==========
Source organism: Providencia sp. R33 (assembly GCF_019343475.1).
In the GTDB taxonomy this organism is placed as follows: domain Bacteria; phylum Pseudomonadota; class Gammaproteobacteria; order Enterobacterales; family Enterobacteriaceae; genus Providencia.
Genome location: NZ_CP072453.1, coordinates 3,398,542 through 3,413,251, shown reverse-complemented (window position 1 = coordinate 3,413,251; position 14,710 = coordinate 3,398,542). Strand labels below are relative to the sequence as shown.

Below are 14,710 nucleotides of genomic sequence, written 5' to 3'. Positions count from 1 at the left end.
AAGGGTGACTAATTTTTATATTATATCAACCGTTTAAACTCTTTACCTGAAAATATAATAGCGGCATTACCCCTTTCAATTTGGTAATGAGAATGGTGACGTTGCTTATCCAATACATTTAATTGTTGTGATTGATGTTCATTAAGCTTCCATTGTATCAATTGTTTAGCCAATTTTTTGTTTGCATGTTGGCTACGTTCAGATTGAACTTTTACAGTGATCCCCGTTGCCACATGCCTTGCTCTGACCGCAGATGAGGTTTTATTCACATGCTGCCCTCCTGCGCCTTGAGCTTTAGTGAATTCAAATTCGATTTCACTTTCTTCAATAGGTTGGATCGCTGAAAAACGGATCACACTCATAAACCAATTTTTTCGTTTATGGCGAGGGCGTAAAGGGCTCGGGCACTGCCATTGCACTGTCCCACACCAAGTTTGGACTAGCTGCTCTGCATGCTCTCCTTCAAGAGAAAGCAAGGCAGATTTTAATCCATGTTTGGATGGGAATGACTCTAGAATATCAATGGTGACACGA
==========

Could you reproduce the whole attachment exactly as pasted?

Source organism: Providencia sp. R33 (assembly GCF_019343475.1).
In the GTDB taxonomy this organism is placed as follows: domain Bacteria; phylum Pseudomonadota; class Gammaproteobacteria; order Enterobacterales; family Enterobacteriaceae; genus Providencia.
Genome location: NZ_CP072453.1, coordinates 3,398,542 through 3,413,251, shown reverse-complemented (window position 1 = coordinate 3,413,251; position 14,710 = coordinate 3,398,542). Strand labels below are relative to the sequence as shown.

Below are 14,710 nucleotides of genomic sequence, written 5' to 3'. Positions count from 1 at the left end.
AAGGGTGACTAATTTTTATATTATATCAACCGTTTAAACTCTTTACCTGAAAATATAATAGCGGCATTACCCCTTTCAATTTGGTAATGAGAATGGTGACGTTGCTTATCCAATACATTTAATTGTTGTGATTGATGTTCATTAAGCTTCCATTGTATCAATTGTTTAGCCAATTTTTTGTTTGCATGTTGGCTACGTTCAGATTGAACTTTTACAGTGATCCCCGTTGCCACATGCCTTGCTCTGACCGCAGATGAGGTTTTATTCACATGCTGCCCTCCTGCGCCTTGAGCTTTAGTGAATTCAAATTCGATTTCACTTTCTTCAATAGGTTGGATCGCTGAAAAACGGATCACACTCATAAACCAATTTTTTCGTTTATGGCGAGGGCGTAAAGGGCTCGGGCACTGCCATTGCACTGTCCCACACCAAGTTTGGACTAGCTGCTCTGCATGCTCTCCTTCAAGAGAAAGCAAGGCAGATTTTAATCCATGTTTGGATGGGAATGACTCTAGAATATCAATGGTGACACGA